Sure. So cross-site scripting essentially is executing JavaScript on the browser on the website. And under these cross-site security attacks, there are two variants usually. There’s reflected cross-site scripting and stored cross-site scripting attacks. The stored cross-site scripting attacks are the ones that are served on the website and saved on the website, which means that anyone visiting a specific page will have the attack rendered to them. While a reflected XSS, it’s variant, is instead an XSS which is only on one page, depending on certain query arguments or certain variables of your browser when you send it, which means that it’s only there once and no one else really is affected by it unless they do specifically reach this page.

Antony Garand:

A good example of it would be like a search page. If you search for a certain scenario, a certain script, with a malicious payload inserted, the search results will have a reflected XSS. But to execute this one, one, we need to visit a specific URL with the search page. It doesn’t affect anyone else searching on the website. While a stored cross-site scripting would be, say, a sitting update in the plugin where everyone visiting the website, either a specific page or their homepage or any variant of this, would be targeted and would execute the script.

Justin Channell:

Okay. Okay. No, that makes sense. There were a lot of XSS attacks on WordPress in 2020 as well. Is there any reason that they’re so popular for WordPress?

Antony Garand:

They’re popular everywhere. So while these attacks are not necessarily as popular as a full site takeover, WordPress attacks or XSS attacks are simply interesting because they allow the user to execute kill and the browser does the heavy leveraging of the attack by itself, which means that it can gather data about the context and everything else the browser currently has and resurrect it, conditionally, depending on the variant effector. So usually most malware will use XSS as an end once an attack is executed to control the browser and execute pop-ups from [inaudible 00:11:24] and everything else because it’s simply an easy way to compromise everyone without leaving as many traces on the server itself.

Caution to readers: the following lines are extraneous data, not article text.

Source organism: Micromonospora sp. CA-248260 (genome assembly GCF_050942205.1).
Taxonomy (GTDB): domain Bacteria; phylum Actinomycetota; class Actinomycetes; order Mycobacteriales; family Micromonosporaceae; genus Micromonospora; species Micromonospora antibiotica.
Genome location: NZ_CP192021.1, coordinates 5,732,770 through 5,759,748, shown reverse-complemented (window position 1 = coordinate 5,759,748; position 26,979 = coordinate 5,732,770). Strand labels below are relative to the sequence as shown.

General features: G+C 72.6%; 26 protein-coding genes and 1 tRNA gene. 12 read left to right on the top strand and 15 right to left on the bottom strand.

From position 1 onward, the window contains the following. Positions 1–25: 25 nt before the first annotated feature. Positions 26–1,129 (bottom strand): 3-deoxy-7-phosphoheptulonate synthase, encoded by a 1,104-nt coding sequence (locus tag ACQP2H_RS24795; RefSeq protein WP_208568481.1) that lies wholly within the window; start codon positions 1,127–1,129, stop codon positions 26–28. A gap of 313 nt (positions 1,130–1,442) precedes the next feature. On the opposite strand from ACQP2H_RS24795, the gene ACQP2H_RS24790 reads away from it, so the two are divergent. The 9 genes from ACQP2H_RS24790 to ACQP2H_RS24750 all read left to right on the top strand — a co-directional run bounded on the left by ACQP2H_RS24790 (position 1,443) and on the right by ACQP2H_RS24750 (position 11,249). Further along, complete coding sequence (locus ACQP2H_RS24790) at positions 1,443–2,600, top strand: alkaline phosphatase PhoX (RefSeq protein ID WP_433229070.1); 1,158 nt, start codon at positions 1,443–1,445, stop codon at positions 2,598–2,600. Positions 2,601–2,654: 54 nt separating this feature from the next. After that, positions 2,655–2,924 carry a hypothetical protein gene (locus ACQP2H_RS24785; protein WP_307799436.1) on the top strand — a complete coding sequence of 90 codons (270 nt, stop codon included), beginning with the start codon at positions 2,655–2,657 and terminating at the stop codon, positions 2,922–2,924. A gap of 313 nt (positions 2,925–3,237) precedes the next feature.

Justin Channell:

Okay. No, that makes sense. Now to kind of get into another topic that you’ve written about, you’ve about phishing attacks for this site, and those are also popular. And why is that, do you think?

Antony Garand:

The reward for phishing attacks are huge. So phishing attacks are essentially serving you a fake login page for a different website. So say you go on example.com and you’re served a login page for your bank, well of course this won’t log you into your bank. It’s a malicious phishing page. But if you do enter your credentials in there, the hacker is now gaining access to your bank, and your bank account has a lot of money so there’s a lot of financial incentive to these. And these can be very lucrative, which is why they’re popular. Even if only half a percent of the people visiting the page do enter their credentials, this hacker presence will cover the costs of this attack even more. It will be super lucrative.

Justin Channell:

Yeah. And that seems to be pretty much why any attack is popular.

Antony Garand: